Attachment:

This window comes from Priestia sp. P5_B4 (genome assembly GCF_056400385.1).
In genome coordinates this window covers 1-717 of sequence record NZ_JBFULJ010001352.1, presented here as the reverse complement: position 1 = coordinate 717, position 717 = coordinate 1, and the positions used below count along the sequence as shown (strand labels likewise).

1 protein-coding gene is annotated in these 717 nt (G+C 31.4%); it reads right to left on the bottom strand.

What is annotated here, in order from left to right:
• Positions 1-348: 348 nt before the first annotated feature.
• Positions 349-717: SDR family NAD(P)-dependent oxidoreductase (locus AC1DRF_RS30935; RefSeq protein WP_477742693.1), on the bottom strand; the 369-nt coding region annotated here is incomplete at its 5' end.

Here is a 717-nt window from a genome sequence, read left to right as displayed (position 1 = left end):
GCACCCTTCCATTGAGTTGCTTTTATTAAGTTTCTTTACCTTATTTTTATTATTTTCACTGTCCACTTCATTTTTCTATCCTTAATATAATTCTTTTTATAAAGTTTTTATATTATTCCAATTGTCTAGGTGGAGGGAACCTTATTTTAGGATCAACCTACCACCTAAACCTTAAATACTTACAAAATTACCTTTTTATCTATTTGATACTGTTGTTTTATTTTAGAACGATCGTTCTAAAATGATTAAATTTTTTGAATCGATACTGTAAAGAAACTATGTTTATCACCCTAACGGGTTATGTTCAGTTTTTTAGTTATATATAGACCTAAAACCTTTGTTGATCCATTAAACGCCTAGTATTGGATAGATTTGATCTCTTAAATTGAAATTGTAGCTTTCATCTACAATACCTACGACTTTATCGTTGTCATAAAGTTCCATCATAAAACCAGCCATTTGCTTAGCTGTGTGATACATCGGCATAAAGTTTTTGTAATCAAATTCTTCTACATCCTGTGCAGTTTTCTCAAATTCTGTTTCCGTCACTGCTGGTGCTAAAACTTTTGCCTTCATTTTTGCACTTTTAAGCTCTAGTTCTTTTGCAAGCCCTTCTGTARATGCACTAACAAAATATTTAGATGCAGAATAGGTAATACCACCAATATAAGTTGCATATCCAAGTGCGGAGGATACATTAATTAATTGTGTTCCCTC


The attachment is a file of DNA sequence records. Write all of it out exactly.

This window comes from Priestia sp. P5_B4 (genome assembly GCF_056400385.1).
In genome coordinates this window covers 1-717 of sequence record NZ_JBFULJ010001352.1, presented here as the reverse complement: position 1 = coordinate 717, position 717 = coordinate 1, and the positions used below count along the sequence as shown (strand labels likewise).

1 protein-coding gene is annotated in these 717 nt (G+C 31.4%); it reads right to left on the bottom strand.

What is annotated here, in order from left to right:
• Positions 1-348: 348 nt before the first annotated feature.
• Positions 349-717: SDR family NAD(P)-dependent oxidoreductase (locus AC1DRF_RS30935; RefSeq protein WP_477742693.1), on the bottom strand; the 369-nt coding region annotated here is incomplete at its 5' end.

Here is a 717-nt window from a genome sequence, read left to right as displayed (position 1 = left end):
GCACCCTTCCATTGAGTTGCTTTTATTAAGTTTCTTTACCTTATTTTTATTATTTTCACTGTCCACTTCATTTTTCTATCCTTAATATAATTCTTTTTATAAAGTTTTTATATTATTCCAATTGTCTAGGTGGAGGGAACCTTATTTTAGGATCAACCTACCACCTAAACCTTAAATACTTACAAAATTACCTTTTTATCTATTTGATACTGTTGTTTTATTTTAGAACGATCGTTCTAAAATGATTAAATTTTTTGAATCGATACTGTAAAGAAACTATGTTTATCACCCTAACGGGTTATGTTCAGTTTTTTAGTTATATATAGACCTAAAACCTTTGTTGATCCATTAAACGCCTAGTATTGGATAGATTTGATCTCTTAAATTGAAATTGTAGCTTTCATCTACAATACCTACGACTTTATCGTTGTCATAAAGTTCCATCATAAAACCAGCCATTTGCTTAGCTGTGTGATACATCGGCATAAAGTTTTTGTAATCAAATTCTTCTACATCCTGTGCAGTTTTCTCAAATTCTGTTTCCGTCACTGCTGGTGCTAAAACTTTTGCCTTCATTTTTGCACTTTTAAGCTCTAGTTCTTTTGCAAGCCCTTCTGTARATGCACTAACAAAATATTTAGATGCAGAATAGGTAATACCACCAATATAAGTTGCATATCCAAGTGCGGAGGATACATTAATTAATTGTGTTCCCTC